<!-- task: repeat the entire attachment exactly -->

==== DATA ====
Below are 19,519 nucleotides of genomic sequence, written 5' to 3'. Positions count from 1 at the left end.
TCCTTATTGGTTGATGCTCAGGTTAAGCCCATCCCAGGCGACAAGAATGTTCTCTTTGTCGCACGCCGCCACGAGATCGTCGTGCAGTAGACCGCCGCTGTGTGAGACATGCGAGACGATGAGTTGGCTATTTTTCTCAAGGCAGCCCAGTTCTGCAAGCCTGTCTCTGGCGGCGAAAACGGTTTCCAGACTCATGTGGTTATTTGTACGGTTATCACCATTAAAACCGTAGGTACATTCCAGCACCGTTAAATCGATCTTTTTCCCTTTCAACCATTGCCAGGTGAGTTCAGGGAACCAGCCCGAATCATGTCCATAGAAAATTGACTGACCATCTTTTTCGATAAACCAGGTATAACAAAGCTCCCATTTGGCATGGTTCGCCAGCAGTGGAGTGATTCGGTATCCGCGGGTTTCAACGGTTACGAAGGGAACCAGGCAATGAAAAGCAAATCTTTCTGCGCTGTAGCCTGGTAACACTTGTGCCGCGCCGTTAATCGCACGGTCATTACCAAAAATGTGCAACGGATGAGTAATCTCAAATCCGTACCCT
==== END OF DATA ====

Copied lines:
Below are 19,519 nucleotides of genomic sequence, written 5' to 3'. Positions count from 1 at the left end.
TCCTTATTGGTTGATGCTCAGGTTAAGCCCATCCCAGGCGACAAGAATGTTCTCTTTGTCGCACGCCGCCACGAGATCGTCGTGCAGTAGACCGCCGCTGTGTGAGACATGCGAGACGATGAGTTGGCTATTTTTCTCAAGGCAGCCCAGTTCTGCAAGCCTGTCTCTGGCGGCGAAAACGGTTTCCAGACTCATGTGGTTATTTGTACGGTTATCACCATTAAAACCGTAGGTACATTCCAGCACCGTTAAATCGATCTTTTTCCCTTTCAACCATTGCCAGGTGAGTTCAGGGAACCAGCCCGAATCATGTCCATAGAAAATTGACTGACCATCTTTTTCGATAAACCAGGTATAACAAAGCTCCCATTTGGCATGGTTCGCCAGCAGTGGAGTGATTCGGTATCCGCGGGTTTCAACGGTTACGAAGGGAACCAGGCAATGAAAAGCAAATCTTTCTGCGCTGTAGCCTGGTAACACTTGTGCCGCGCCGTTAATCGCACGGTCATTACCAAAAATGTGCAACGGATGAGTAATCTCAAATCCGTACCCT